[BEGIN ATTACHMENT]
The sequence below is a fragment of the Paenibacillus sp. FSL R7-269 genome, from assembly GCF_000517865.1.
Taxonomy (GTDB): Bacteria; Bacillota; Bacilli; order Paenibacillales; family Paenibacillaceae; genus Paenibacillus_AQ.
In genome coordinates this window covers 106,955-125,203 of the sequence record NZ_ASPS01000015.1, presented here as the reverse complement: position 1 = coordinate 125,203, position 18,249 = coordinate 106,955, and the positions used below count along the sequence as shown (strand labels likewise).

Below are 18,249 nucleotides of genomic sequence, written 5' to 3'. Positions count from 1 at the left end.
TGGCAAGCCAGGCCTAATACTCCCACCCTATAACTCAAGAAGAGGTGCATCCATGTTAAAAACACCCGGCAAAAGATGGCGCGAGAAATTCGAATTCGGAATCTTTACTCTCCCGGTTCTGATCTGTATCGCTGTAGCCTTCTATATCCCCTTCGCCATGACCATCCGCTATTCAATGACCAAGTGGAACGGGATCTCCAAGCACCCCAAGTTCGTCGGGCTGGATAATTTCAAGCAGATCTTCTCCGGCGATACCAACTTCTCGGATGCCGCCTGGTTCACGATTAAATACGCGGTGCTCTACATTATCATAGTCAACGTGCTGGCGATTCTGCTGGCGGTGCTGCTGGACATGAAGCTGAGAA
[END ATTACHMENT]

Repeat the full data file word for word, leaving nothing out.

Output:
The sequence below is a fragment of the Paenibacillus sp. FSL R7-269 genome, from assembly GCF_000517865.1.
Taxonomy (GTDB): Bacteria; Bacillota; Bacilli; order Paenibacillales; family Paenibacillaceae; genus Paenibacillus_AQ.
In genome coordinates this window covers 106,955-125,203 of the sequence record NZ_ASPS01000015.1, presented here as the reverse complement: position 1 = coordinate 125,203, position 18,249 = coordinate 106,955, and the positions used below count along the sequence as shown (strand labels likewise).

Below are 18,249 nucleotides of genomic sequence, written 5' to 3'. Positions count from 1 at the left end.
TGGCAAGCCAGGCCTAATACTCCCACCCTATAACTCAAGAAGAGGTGCATCCATGTTAAAAACACCCGGCAAAAGATGGCGCGAGAAATTCGAATTCGGAATCTTTACTCTCCCGGTTCTGATCTGTATCGCTGTAGCCTTCTATATCCCCTTCGCCATGACCATCCGCTATTCAATGACCAAGTGGAACGGGATCTCCAAGCACCCCAAGTTCGTCGGGCTGGATAATTTCAAGCAGATCTTCTCCGGCGATACCAACTTCTCGGATGCCGCCTGGTTCACGATTAAATACGCGGTGCTCTACATTATCATAGTCAACGTGCTGGCGATTCTGCTGGCGGTGCTGCTGGACATGAAGCTGAGAA